Since most receiving waters in California are effluent-dominated, the 19 ppt criterion will be applied directly as an effluent limit for many wastewater treatment plant throughout California. POTWs in California that are experiencing difficulties meeting lindane discharge limitations or expecting to have difficulties include the Sanitation Districts of Los Angeles County, the City of Los Angeles, the City of San Jose, the Sonoma County Water Agency, and the County of Sacramento Regional Sanitation District.  It is also important to note that even though mixing zones are available for some POTWs, the EPA has begun a campaign for nationwide elimination of mixing zones for bioaccumulative toxic pollutants, such as lindane.  Thus most POTWs across the country can expect that, at some future date, water quality criteria for bioaccumulative toxic pollutants such as lindane will be applied as end-of-pipe water quality based effluent limits.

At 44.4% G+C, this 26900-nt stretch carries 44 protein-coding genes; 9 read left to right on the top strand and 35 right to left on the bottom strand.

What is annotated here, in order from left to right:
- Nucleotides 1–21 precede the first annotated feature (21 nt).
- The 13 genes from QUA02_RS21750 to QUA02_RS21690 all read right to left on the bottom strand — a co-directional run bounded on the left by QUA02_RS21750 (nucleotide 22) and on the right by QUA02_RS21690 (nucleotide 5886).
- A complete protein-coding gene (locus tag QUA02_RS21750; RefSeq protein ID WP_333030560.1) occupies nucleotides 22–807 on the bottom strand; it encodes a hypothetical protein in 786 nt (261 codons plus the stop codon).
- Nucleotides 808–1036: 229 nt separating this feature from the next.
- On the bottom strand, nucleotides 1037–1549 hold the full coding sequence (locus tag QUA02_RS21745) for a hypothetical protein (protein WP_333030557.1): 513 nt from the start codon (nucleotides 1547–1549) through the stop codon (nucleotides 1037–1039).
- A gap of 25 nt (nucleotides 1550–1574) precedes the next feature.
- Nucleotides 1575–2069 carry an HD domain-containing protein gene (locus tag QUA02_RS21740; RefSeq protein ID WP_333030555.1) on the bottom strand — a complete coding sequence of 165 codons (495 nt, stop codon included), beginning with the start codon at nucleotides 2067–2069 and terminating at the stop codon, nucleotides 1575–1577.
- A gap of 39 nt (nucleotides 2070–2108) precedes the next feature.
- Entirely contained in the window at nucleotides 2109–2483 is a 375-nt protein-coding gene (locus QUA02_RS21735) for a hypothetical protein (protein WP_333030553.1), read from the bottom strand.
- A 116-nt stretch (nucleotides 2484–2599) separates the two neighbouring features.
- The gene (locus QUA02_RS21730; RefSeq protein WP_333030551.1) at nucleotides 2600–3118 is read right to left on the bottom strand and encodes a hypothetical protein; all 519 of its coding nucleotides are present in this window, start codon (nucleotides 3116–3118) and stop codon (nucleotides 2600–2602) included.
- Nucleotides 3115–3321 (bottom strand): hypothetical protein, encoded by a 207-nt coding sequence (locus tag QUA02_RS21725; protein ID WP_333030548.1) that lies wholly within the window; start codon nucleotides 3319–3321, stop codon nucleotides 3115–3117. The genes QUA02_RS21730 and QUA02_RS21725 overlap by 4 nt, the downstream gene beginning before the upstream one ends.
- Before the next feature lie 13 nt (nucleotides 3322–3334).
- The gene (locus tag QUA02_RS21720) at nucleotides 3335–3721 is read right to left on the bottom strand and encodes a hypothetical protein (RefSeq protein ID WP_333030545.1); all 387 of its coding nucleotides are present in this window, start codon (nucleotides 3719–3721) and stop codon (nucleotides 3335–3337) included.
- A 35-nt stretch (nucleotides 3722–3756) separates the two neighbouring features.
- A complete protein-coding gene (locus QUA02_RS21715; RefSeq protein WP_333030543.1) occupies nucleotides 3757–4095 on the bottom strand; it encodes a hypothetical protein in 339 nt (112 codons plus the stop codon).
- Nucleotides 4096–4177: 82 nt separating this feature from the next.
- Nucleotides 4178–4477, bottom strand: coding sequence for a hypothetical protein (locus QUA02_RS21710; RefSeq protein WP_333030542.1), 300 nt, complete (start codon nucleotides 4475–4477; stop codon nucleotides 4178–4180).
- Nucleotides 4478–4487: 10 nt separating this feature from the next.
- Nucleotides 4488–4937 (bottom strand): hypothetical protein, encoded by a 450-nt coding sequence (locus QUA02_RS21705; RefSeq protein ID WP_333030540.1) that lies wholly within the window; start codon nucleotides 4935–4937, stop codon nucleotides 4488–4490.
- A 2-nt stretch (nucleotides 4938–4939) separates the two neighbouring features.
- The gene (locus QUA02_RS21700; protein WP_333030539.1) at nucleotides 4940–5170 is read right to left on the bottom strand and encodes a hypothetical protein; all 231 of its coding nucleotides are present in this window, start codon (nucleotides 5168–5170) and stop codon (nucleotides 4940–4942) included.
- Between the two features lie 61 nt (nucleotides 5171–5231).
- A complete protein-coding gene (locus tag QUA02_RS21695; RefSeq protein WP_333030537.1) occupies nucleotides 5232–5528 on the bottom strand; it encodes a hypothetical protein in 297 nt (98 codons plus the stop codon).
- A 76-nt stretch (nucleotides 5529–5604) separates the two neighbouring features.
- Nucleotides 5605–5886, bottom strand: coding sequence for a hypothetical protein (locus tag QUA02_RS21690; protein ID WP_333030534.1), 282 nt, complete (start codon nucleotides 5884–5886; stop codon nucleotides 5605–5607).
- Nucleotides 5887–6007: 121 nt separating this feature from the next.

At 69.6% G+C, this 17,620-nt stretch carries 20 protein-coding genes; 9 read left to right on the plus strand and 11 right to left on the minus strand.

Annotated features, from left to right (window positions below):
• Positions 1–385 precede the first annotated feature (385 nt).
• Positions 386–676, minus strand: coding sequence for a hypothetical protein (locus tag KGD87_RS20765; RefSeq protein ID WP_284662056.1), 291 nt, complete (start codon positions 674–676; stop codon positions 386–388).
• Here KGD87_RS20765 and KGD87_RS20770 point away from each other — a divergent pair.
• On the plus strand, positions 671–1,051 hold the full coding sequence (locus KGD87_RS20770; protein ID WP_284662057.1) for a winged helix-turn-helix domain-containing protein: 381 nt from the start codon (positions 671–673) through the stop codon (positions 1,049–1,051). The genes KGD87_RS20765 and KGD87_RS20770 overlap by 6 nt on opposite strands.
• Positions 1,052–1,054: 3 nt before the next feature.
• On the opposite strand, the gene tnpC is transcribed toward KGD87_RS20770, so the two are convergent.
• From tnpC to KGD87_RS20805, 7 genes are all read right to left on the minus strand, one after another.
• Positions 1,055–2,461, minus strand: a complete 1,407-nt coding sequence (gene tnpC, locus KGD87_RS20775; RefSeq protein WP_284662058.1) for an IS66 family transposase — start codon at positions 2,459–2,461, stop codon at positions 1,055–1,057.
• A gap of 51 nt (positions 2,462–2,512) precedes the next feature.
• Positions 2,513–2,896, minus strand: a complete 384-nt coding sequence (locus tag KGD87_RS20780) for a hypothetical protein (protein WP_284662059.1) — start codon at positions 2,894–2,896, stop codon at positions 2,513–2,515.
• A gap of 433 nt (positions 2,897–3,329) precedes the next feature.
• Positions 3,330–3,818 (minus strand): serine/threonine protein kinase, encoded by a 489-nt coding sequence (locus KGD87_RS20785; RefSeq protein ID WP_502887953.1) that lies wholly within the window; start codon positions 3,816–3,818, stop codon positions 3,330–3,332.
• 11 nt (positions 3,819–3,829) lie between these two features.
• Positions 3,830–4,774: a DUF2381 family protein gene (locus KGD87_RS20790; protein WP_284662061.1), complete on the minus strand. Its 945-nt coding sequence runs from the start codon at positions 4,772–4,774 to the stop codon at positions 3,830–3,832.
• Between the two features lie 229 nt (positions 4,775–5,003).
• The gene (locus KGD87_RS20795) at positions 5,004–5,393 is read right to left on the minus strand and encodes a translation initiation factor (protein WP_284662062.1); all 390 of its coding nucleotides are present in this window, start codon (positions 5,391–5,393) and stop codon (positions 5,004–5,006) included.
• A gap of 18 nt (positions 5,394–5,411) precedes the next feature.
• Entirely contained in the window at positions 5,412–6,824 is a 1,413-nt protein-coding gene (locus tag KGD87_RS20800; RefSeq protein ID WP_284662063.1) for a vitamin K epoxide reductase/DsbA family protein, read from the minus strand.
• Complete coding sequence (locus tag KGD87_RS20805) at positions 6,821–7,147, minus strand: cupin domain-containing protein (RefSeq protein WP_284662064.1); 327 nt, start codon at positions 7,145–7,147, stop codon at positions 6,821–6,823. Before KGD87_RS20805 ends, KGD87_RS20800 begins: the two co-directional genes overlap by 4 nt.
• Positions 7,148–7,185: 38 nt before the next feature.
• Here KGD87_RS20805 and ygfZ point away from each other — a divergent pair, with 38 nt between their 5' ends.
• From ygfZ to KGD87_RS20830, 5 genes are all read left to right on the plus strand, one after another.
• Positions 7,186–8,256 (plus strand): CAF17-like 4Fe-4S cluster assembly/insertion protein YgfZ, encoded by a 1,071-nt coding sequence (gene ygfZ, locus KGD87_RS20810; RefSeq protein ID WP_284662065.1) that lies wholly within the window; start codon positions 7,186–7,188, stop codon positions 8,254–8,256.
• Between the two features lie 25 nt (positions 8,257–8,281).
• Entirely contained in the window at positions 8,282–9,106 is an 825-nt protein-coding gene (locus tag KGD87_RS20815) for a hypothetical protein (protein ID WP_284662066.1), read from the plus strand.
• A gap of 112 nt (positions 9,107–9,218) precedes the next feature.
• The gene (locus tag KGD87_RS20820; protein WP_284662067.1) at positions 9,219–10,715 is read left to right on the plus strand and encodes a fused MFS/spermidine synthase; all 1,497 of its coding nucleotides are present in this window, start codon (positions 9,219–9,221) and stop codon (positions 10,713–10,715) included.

Because lindane is a highly regulated pesticide, the routes for it to enter the sewerage system are extremely limited.  The main pathway is from human treatments for lice and scabies with lindane-containing products.  Lice are insects that live on human bodies in hairy areas.  A one percent lindane shampoo is available with a physician’s prescription to control lice.  After use, shampoo is washed into the sewer system.  Similarly, scabies is a mite that lives in the human skin. A one percent lindane lotion available with a physician’s prescription can be applied to the skin to control scabies, with the lotion washed to the sewer system following application.  A typical lice or scabies treatment uses one to two ounces of the one percent lotion, or approximately 0.015 ounces of the lindane active ingredient.  This is enough lindane to pollute six million gallons of wastewater to the 19 ppt standard. In the past 17 years, lindane has been applied more than 24 million times to treat scabies[2]. These treatments contained enough lindane to pollute 144 trillion (144,000,000,000,000) gallons of water.